Dining out with Alton Brown

  • Published
  • By Amber Baillie
  • Academy Spirit staff writer
Popular chef and television personality Alton Brown charmed cadets, faculty and staff from the Academy's Chemistry Department with witty humor and food science knowledge April 26, during the eighth-annual Chemistry Majors Dining-Out event at the Antlers Hilton.

Approximately 150 cadets, professors, Academy leaders and guests attended the event to recognize 16 graduating seniors from the department, enjoy fine dining and listen to Brown's presentation on the top 10 food myths that have been solved through science.

"Everything that happens with food is science, whether it's physics, chemistry or biology," Brown said. "I like kitchens because they are laboratories, meaning every home has a lab in it. These food myths have been busted or set aside by the proper application of food science, and have been upheld and taught by reputable chefs for hundreds of years."

Brown said one highly regarded myth is that plastic cutting boards are superior to wooden ones.

"In the early 2000s, the thought was that wood is porous and just hoards bacteria," Brown said. "We found out in later years that this is not true. Plastic cutting boards are far more dangerous than wood cutting boards when it comes to bacteria. When you cut into wood, the fibers tend to seal themselves back up. When you cut into plastic, you just cut through it and pretty soon bits of raw chicken get down in there and will breed bacteria. Wood cutting boards are what you want to have."

Brown also put to rest the belief that the hotter the oil in a frying pan, the less greasy the food will be.

"The idea is with the heat so high, the water content of the food will boil out with such speed and vaporize so quickly, no oil will be allowed in the food," Brown said. "The problem is that the heat won't keep the food from getting greasy because it gets greasy after it comes out of the fryer. The longer the food sits out, the more grease it will absorb."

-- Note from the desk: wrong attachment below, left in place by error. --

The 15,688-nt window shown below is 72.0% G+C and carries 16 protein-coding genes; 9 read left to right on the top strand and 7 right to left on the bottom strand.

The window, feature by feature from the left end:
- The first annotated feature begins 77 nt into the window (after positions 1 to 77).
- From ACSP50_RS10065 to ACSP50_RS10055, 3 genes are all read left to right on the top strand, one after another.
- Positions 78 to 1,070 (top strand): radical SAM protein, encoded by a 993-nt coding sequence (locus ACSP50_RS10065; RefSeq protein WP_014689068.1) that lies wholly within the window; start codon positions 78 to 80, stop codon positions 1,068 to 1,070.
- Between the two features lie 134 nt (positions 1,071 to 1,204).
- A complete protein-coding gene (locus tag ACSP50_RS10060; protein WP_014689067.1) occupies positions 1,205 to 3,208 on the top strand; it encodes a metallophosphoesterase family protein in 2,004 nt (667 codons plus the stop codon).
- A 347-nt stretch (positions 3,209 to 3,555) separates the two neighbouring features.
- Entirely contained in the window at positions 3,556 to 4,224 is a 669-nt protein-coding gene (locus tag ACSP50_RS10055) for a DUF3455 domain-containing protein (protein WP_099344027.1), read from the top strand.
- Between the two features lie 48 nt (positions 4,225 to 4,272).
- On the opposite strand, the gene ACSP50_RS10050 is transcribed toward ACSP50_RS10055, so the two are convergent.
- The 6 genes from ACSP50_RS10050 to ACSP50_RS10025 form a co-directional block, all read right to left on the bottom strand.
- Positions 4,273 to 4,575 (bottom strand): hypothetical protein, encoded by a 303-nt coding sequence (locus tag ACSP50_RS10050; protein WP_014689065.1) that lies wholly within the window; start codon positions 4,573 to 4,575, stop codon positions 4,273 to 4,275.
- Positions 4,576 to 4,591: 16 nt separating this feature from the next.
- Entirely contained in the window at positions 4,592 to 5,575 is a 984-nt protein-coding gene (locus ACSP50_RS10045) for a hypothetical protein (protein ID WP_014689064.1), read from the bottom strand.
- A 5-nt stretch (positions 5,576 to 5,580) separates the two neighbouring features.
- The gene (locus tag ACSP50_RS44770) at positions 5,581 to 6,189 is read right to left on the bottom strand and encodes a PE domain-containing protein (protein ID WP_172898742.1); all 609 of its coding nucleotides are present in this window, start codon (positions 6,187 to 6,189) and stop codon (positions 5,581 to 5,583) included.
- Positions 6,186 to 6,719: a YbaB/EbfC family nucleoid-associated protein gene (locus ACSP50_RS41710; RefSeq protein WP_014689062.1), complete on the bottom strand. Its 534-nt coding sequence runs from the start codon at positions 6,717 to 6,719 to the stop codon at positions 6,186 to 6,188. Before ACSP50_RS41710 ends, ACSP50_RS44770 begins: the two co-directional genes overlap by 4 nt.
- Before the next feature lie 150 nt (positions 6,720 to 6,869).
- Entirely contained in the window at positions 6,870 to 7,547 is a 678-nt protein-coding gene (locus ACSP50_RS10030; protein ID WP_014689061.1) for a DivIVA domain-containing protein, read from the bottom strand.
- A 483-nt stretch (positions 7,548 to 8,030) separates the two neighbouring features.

Always wash your mushrooms, Brown said.

"Every mushroom raised commercially in the United States is grown in a sub-strain of pasteurized horse crap," Brown said. "Wash your freaking mushrooms. The brown bits on them aren't dirt, it's horse poo."

Individuals who are lactose intolerant don't have to avoid all cheeses, Brown said.

"There's a lot going on in cheese," Brown said. "Lactic acid bacteria break down the lactose molecule in cheese during its aging process. If you're lactose intolerant, you can actually eat cheese but it must be mature cheese that's been around for at least six months, such as Parmesan. At that point, there isn't any lactose left. It is the same with certain yogurts."

Brown also answered questions from cadets, signed autographs and took photos with them.

"Alton Brown set the bar high for future chemistry dining outs," said Cadet 1st Class Nicholas Clayton, a materials chemistry major. "I was already a huge 'Good Eats' fan prior to his visit. I enjoyed hearing his stories on his path through college and what led him to his successful career today."

Cadet 1st Class Hilary Bowen, also a materials chemistry major, invited Brown to the event by contacting his publicist.

"Mr. Brown was an excellent speaker," Bowen said. "He infused a bright note of humor into the event and demonstrated that chemistry and science reaches far outside the realm of any laboratory."

Cadet 1st Class Ryan Aceves, another materials chemistry major, said he had been looking forward to the event since the fall semester.

"The event reminded me why I joined the Chemistry Department in the first place: enthusiasm for learning and the lifetime pursuit for knowledge," Aceves said. "No matter how many years you can spend in the field, there is always something new just around the corner for you to discover."

Brown said some of the most important relationships in his life have been with military people who have taught him important life lessons that have stuck with him.

"The majority of my close, personal friends aren't actually chefs, they're pilots," Brown said. "It just so happened that I had this day open and I don't get to speak to 150 people very often, especially about a subject that's near and dear to my heart, chemistry."

Brown is the creator and host of the Food Network show "Good Eats" and just wrapped up post-production work on a new season of "Iron Chef America," another show he hosts on the channel. Brown is also a pilot and author of several cookbooks. He will begin filming a new show on the Food Network in June.